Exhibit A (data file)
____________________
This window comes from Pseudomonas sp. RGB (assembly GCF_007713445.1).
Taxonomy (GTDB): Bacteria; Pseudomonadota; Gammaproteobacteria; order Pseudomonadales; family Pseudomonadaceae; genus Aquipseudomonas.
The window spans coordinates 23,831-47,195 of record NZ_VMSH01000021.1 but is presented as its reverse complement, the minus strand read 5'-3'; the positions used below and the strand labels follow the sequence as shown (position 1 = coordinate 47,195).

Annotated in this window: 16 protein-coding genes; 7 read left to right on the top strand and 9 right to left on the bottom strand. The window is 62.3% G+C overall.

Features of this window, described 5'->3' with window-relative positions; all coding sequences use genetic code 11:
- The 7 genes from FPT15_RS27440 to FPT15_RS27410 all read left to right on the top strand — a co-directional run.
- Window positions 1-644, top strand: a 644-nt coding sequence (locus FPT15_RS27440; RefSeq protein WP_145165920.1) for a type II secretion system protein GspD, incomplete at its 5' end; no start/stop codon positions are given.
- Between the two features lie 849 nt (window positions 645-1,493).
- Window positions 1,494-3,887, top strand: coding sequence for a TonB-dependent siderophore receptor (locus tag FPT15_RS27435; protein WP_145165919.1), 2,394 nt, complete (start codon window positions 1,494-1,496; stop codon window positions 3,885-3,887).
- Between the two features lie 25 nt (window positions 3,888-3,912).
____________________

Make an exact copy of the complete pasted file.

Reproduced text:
This window comes from Pseudomonas sp. RGB (assembly GCF_007713445.1).
Taxonomy (GTDB): Bacteria; Pseudomonadota; Gammaproteobacteria; order Pseudomonadales; family Pseudomonadaceae; genus Aquipseudomonas.
The window spans coordinates 23,831-47,195 of record NZ_VMSH01000021.1 but is presented as its reverse complement, the minus strand read 5'-3'; the positions used below and the strand labels follow the sequence as shown (position 1 = coordinate 47,195).

Annotated in this window: 16 protein-coding genes; 7 read left to right on the top strand and 9 right to left on the bottom strand. The window is 62.3% G+C overall.

Features of this window, described 5'->3' with window-relative positions; all coding sequences use genetic code 11:
- The 7 genes from FPT15_RS27440 to FPT15_RS27410 all read left to right on the top strand — a co-directional run.
- Window positions 1-644, top strand: a 644-nt coding sequence (locus FPT15_RS27440; RefSeq protein WP_145165920.1) for a type II secretion system protein GspD, incomplete at its 5' end; no start/stop codon positions are given.
- Between the two features lie 849 nt (window positions 645-1,493).
- Window positions 1,494-3,887, top strand: coding sequence for a TonB-dependent siderophore receptor (locus tag FPT15_RS27435; protein WP_145165919.1), 2,394 nt, complete (start codon window positions 1,494-1,496; stop codon window positions 3,885-3,887).
- Between the two features lie 25 nt (window positions 3,888-3,912).